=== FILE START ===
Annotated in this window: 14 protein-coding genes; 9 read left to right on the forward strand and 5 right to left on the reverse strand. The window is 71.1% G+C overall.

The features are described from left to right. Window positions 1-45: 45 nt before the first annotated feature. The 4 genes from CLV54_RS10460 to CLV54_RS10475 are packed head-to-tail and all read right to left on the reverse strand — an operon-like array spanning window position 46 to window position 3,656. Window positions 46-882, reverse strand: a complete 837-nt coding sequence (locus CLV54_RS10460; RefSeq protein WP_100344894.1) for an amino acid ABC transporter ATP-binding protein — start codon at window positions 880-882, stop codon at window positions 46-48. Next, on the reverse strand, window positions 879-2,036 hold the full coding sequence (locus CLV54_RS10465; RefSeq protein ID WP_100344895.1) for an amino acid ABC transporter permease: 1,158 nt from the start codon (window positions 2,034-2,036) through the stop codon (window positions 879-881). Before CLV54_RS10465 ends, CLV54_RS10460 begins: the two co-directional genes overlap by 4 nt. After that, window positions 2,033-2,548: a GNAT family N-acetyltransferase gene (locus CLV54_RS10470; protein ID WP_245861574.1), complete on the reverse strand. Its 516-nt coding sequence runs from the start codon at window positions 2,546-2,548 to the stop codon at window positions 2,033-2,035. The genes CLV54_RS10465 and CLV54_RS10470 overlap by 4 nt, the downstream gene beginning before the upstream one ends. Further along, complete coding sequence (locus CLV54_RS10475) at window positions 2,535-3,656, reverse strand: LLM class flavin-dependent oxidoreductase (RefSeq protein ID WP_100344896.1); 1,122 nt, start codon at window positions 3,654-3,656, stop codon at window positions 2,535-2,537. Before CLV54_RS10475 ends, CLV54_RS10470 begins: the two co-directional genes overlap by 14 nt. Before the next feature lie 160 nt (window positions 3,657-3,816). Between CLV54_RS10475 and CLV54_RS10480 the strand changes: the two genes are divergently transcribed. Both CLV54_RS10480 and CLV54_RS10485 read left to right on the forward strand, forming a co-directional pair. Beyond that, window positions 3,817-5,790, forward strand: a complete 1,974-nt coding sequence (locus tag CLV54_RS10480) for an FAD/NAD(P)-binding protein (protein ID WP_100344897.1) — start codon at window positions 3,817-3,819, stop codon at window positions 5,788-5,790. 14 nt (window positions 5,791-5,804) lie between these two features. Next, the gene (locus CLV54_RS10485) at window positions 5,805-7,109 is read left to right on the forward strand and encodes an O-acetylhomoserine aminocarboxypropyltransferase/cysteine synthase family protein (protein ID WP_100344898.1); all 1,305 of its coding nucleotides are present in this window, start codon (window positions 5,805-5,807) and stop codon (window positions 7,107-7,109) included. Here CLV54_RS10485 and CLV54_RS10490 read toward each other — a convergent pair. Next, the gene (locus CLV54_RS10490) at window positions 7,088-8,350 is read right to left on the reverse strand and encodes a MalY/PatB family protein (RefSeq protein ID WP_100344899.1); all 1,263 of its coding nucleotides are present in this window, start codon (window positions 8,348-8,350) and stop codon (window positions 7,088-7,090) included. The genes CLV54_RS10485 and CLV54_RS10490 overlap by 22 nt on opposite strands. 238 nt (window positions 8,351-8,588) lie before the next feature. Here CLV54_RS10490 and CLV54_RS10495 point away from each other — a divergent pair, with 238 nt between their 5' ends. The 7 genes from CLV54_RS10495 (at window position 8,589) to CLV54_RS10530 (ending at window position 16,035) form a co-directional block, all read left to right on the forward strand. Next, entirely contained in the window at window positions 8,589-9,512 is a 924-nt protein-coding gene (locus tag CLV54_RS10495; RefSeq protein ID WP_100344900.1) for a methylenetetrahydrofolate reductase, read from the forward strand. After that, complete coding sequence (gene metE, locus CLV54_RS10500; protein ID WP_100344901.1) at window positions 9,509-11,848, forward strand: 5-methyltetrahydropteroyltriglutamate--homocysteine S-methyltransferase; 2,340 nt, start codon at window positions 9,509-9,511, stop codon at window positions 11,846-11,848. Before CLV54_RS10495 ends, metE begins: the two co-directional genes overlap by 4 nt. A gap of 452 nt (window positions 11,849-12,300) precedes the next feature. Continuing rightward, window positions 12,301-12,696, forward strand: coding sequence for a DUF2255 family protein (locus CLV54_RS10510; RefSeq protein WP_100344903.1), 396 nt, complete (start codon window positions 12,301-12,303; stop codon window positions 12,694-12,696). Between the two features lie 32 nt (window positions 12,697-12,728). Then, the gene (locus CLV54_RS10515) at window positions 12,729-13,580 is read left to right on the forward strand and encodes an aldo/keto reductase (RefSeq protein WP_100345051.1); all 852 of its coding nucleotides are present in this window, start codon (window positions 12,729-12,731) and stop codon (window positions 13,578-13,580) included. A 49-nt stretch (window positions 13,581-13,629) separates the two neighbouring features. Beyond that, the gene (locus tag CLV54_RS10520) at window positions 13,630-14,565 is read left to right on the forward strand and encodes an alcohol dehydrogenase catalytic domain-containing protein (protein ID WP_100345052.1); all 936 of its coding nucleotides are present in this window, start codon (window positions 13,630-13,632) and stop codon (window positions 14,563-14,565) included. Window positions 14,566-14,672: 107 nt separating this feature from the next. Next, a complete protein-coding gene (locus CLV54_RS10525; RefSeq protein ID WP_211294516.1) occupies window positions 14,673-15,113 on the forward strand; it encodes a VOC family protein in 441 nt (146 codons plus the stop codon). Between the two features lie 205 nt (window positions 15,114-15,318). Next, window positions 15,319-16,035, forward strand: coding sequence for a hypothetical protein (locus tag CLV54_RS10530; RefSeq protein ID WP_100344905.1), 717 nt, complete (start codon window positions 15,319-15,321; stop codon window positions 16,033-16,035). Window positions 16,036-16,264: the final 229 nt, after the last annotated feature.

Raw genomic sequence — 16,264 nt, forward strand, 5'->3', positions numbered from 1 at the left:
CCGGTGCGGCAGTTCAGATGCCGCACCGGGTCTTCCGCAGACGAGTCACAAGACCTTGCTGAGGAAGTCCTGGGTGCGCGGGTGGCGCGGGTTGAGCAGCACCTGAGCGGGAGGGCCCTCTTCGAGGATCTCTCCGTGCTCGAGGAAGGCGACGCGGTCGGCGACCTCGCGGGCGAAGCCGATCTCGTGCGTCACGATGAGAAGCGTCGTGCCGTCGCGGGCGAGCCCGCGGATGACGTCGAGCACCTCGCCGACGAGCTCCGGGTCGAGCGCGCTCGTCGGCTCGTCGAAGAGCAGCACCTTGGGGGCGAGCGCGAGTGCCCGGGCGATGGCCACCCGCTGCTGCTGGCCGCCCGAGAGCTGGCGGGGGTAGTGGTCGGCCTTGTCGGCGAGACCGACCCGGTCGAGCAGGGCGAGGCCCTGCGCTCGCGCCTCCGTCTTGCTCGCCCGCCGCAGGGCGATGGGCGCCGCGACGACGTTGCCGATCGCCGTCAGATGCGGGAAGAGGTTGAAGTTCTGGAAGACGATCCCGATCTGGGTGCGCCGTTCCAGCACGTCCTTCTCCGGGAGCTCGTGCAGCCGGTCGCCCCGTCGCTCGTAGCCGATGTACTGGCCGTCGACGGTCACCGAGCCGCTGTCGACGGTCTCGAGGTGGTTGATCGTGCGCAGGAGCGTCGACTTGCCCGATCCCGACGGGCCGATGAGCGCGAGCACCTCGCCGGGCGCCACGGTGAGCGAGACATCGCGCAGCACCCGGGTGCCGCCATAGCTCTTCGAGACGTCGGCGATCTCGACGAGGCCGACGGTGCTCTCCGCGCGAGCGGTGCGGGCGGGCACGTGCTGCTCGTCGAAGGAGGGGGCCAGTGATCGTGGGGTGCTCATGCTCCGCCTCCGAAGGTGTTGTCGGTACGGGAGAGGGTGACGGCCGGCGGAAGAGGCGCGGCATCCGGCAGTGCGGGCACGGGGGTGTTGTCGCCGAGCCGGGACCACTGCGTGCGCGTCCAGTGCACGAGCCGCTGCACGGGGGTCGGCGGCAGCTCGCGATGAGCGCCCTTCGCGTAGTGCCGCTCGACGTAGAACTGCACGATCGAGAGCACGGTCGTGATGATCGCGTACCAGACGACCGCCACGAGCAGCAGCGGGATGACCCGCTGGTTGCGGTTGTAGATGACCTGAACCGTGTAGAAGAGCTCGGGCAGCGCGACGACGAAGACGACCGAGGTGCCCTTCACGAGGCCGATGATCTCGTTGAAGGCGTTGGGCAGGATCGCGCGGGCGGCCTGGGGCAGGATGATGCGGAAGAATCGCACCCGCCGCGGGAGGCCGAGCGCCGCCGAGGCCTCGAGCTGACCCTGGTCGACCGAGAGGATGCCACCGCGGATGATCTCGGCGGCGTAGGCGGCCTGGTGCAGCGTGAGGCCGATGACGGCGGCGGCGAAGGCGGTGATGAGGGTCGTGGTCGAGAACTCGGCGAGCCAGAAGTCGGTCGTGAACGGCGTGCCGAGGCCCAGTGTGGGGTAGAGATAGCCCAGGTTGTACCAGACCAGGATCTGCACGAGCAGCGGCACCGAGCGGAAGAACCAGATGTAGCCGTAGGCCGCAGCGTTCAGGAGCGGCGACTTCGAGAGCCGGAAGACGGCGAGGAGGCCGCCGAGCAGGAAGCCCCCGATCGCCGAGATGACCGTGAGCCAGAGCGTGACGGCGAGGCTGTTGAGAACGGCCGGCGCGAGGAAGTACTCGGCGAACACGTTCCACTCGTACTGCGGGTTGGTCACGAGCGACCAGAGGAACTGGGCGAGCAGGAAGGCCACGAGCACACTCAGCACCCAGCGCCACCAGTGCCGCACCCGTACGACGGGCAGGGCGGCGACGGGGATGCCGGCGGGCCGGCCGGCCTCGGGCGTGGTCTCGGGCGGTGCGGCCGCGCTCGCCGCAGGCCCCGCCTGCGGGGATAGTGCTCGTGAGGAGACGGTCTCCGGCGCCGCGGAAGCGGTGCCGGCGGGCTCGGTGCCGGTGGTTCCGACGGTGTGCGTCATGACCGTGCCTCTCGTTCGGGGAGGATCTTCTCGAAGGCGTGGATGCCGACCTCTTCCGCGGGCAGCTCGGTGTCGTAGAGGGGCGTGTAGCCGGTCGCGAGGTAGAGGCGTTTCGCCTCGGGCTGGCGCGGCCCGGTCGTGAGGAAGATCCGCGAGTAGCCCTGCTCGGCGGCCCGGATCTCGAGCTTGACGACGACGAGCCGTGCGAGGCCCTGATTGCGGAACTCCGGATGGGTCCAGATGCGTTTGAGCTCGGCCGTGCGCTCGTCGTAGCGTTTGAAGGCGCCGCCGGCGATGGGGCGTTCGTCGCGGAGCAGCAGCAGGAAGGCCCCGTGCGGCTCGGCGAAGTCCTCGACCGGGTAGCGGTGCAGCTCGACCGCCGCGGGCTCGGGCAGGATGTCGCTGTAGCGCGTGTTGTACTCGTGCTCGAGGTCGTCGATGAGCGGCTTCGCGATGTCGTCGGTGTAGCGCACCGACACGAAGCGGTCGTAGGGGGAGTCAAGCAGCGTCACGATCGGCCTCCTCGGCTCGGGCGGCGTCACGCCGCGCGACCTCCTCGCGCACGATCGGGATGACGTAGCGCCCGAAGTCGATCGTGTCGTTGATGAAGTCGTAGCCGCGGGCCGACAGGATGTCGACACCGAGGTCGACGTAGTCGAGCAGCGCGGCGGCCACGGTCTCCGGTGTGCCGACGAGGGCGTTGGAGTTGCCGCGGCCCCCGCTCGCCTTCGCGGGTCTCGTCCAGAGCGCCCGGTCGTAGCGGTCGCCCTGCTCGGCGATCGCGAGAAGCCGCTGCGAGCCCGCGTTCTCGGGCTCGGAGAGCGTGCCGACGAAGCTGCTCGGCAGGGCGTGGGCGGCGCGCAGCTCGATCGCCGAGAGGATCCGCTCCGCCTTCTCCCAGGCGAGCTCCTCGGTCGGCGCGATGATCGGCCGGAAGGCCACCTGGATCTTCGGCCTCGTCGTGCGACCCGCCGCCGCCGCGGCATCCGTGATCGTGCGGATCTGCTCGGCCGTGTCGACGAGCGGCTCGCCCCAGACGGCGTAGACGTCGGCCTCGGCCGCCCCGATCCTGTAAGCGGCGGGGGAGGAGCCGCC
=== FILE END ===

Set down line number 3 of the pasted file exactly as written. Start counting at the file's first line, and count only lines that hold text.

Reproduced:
Raw genomic sequence — 16,264 nt, forward strand, 5'->3', positions numbered from 1 at the left: